Sermon Ideas For Luke 3:15-17, 21-22 Part 6
One striking portrait of John the Baptist is by the painter known as Caravaggio. Caravaggio was active around the beginning of the 17th Century. The painting currently is held in the permanent collection of the Nelson Art Gallery in Kansas City. This painting is a powerful portrait for several reasons. First, it is a very large painting which dominates whatever room in which it is placed. Also, draped across the lap of the Baptist is a brilliant red garment. Further, Caravaggio has achieved in this painting sharp contrasts between light and shadow. Finally, this painter has chosen as his model for this subject, a person apparently dragged in off the street, as evidenced by dirty hands and feet.
In this painting, the Baptist is seated in a region which has become the boundary between the deep shadows behind him and the brilliant light ahead. This technique reinforces the sharp contrasts drawn by Luke between, on the one hand, the Baptist who baptizes with water, and, on the other, the Christ who will baptize with the Holy Spirit and with fire. Isaiah 61 similarly creates drastic contrasts in its presentation of a hope that breaks with what has come before.
These contrasts are significant for Christians. Christians look forward to the coming of a kingdom of light, while living in a time of deep shadows in the world. Baptism is the hope of those who dwell near that boundary.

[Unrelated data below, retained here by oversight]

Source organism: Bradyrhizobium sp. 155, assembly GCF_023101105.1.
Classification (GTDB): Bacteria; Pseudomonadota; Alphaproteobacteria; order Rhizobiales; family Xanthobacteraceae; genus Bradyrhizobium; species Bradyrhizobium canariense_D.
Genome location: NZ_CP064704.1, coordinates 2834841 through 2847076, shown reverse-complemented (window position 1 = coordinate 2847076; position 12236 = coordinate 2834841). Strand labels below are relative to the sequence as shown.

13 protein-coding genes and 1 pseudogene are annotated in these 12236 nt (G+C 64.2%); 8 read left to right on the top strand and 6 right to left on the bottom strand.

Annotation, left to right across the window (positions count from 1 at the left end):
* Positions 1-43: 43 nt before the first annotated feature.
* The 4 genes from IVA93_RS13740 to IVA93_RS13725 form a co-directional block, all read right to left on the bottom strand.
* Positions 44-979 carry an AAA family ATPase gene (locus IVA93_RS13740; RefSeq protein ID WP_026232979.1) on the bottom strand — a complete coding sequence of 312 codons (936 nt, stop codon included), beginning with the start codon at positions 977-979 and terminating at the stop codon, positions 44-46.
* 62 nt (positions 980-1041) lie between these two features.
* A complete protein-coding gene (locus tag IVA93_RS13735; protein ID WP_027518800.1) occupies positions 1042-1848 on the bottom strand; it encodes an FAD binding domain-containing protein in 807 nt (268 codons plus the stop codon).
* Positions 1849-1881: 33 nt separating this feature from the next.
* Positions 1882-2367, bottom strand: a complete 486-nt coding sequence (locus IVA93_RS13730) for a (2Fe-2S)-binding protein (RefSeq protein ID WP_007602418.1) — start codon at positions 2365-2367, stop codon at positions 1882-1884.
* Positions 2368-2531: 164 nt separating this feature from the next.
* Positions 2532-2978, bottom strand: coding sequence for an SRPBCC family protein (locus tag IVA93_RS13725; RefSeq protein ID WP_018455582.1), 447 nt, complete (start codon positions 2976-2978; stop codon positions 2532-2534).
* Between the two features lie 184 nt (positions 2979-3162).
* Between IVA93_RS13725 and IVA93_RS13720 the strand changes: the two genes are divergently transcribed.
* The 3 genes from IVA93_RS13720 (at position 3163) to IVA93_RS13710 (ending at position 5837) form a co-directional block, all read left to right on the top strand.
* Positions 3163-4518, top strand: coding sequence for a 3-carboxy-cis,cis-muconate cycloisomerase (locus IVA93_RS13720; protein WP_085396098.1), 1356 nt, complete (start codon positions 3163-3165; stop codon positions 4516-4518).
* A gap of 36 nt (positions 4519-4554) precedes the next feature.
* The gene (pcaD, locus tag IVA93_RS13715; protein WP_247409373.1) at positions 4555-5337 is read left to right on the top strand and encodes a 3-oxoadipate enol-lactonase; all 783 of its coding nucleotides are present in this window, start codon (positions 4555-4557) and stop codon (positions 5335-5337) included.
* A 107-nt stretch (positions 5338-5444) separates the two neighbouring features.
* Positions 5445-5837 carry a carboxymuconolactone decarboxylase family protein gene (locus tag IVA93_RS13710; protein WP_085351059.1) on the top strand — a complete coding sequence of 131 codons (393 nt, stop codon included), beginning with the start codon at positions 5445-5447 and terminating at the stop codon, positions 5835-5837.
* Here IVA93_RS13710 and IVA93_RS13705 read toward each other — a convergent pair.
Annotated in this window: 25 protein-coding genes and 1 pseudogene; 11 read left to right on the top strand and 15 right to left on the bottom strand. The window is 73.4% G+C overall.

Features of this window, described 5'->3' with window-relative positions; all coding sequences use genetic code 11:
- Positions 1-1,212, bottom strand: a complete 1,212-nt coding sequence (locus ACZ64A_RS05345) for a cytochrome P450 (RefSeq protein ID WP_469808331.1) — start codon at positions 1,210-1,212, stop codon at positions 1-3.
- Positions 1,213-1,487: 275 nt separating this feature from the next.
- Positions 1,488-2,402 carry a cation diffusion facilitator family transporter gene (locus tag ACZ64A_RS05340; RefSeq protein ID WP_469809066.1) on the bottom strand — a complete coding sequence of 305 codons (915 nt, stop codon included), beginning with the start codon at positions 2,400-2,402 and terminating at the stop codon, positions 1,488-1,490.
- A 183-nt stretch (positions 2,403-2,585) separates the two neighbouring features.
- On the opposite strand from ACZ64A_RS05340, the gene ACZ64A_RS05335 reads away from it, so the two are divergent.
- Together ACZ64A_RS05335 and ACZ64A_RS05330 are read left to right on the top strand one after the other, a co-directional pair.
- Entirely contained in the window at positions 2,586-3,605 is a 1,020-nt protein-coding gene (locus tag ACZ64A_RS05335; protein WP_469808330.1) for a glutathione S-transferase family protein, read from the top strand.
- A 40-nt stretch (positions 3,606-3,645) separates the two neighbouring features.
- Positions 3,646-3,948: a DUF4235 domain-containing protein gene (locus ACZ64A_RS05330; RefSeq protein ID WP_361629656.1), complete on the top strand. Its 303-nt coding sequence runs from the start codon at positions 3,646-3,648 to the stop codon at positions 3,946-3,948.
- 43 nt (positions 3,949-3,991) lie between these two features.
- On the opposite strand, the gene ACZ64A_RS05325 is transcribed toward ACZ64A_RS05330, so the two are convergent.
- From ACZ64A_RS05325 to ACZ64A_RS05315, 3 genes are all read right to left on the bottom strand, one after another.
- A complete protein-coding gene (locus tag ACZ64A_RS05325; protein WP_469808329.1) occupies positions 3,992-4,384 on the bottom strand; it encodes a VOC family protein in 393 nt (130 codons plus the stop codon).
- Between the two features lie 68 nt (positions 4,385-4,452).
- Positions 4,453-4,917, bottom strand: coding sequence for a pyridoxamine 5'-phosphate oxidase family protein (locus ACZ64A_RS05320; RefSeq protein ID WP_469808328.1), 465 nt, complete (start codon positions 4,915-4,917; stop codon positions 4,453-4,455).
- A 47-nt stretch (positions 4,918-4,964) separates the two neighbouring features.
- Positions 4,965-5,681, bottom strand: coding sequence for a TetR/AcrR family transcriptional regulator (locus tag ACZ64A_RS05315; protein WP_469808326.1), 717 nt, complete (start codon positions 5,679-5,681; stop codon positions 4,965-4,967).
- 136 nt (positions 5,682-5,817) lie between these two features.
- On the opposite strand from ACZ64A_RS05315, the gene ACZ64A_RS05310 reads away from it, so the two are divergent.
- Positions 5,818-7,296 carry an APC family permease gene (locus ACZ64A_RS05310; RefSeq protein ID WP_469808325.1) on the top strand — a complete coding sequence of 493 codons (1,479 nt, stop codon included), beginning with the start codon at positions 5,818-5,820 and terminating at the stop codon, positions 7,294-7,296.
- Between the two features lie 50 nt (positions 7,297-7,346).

As such, baptism presents dramatic possibilities for those living at the boundary. These possibilities are such that they provide a passage toward a new life.
Borrowing a phrase found in the Greek tragedy, The Bacchae, by Euripides, baptism might be called, "the path that no man thought." Consider the chorus in which this phrase is found:
There may be many shapes of mystery, And many things God makes to be, Past hope or fear. And the end men looked for cometh not, And a path there is where no man thought, So hath it fallen here.
Similarly, consider these words a guard speaks in another great Greek tragedy, Antigone, by Sophocles:
No joy is like the sweet delight which comes beyond, above, against our hopes.
Baptism is that "path which no man thought." It strikes a dramatic contrast with all that has come before, and grants a sense of joy which soars like a dove, beyond, above and sometimes against our hopes.
It is difficult to read Luke's account of the baptism of Christ without discerning the theme of judgment which is carried in verses like the 17th: "His winnowing fork is in his hand, to clear his threshing floor, and to gather the wheat into his granary, but the chaff he will burn with unquenchable fire." (RSV)
The baptism of Christ is a popular theme of religious art. One example of this theme is a Byzantine mosaic which features the feasts of the church. It is located in Florence, and dates from the 14th Century.
At first, nothing seems striking about this mosaic. Jesus is standing in the river. John the Baptist is on one bank. Three women stand on the other side, ready to hand Jesus some garments. Only after the painting is studied for a few moments is one likely to notice the small tree located near the feet of the Baptist. On the ground by the tree there is an axe. It is realized then that baptism embraces both judgment and grace, and its promise stands in bold relief beyond, above and sometimes against our hopes.
Joel Whiteside Louisville, Kentucky